Olens to offer more legal guidance on charter advocacy do’s and don’t’s

Georgia Attorney General Sam Olens said Thursday that he will have more to say, in the next couple of weeks, about whether local school boards violated state law when they approved resolutions opposing the charter schools amendment.

“We’re currently working on advice to the state school superintendent on what enforcement mechanisms may be appropriate or necessary,” Olens told journalists in a conference call Thursday afternoon. “Because that’s active, I’m not going to get into those details right now.”

Some supporters of the charter schools amendment have complained that Georgia Schools Superintendent John Barge and several school boards violated state law by using taxpayer resources to oppose the amendment. Barge wrote Olens seeking guidance, and on Wednesday the attorney general responded with a three-page letter citing the law against using taxpayer resources to participate in a political campaign.

Olens’ letter only addressed only school boards, not the actions by supporters of the amendment, which he said he was not asked to address. Some legislators have been active in supporting the amendment, and Gov. Nathan Deal has endorsed it in public speeches.

Olens’ letter left several questions unanswered: Did local school boards violate the law when they passed resolutions in opposition to the charter schools amendment? If they did, what can or should be done about it? And what about trade groups like the Georgia School Boards Association, which receives some public money and has vigorously opposed the amendment?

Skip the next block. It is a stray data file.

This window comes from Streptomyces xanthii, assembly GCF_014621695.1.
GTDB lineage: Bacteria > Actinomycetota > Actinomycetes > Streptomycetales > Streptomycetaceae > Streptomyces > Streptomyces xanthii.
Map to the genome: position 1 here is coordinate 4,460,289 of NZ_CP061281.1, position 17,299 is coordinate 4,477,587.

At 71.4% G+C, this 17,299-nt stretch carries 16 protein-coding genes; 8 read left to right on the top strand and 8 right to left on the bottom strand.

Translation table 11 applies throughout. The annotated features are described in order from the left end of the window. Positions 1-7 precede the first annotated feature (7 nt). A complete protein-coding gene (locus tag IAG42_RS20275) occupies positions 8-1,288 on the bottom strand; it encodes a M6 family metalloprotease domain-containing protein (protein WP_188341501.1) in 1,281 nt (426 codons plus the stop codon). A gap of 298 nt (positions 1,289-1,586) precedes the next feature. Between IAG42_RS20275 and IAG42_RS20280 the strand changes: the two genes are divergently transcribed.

Olens was pressed on those questions Thursday.

“Some questions, like whether certain groups have broken the law, I can’t answer because they are fact-intensive questions, and I don’t have the facts,” Olens said. “I’m not going to get into answering hypothetical questions about what does and doesn’t violate the law when I have an active matter on the issue.”

Olens said he will send another letter to Barge in the next week or two that should offer some clarity about the actions of the school boards.

School board members say they were elected to express their views on matters of public importance. Phil Hartley, an attorney whose firm represents many school boards, said several of their anti-amendment resolutions stop short of urging voters to take a position.

Indeed, the chairwoman of one of Hartley’s clients, the Douglas County School Board, recently reminded a reporter for the Atlanta Journal-Constitution that her board’s resolution, passed by a 4-1 vote Monday night, did not ask voters to take a position.

The charter schools amendment, if ratified by voters in November, would clarify the state’s power to authorize charter schools and would create a state commission to consider applications for them.

Many traditional public school officials vehemently oppose it, arguing that more charter schools would mean less funding for traditional public schools. Supporters counter that the state needs more charter schools to provide choices to parents whose children attend failing traditional public schools.

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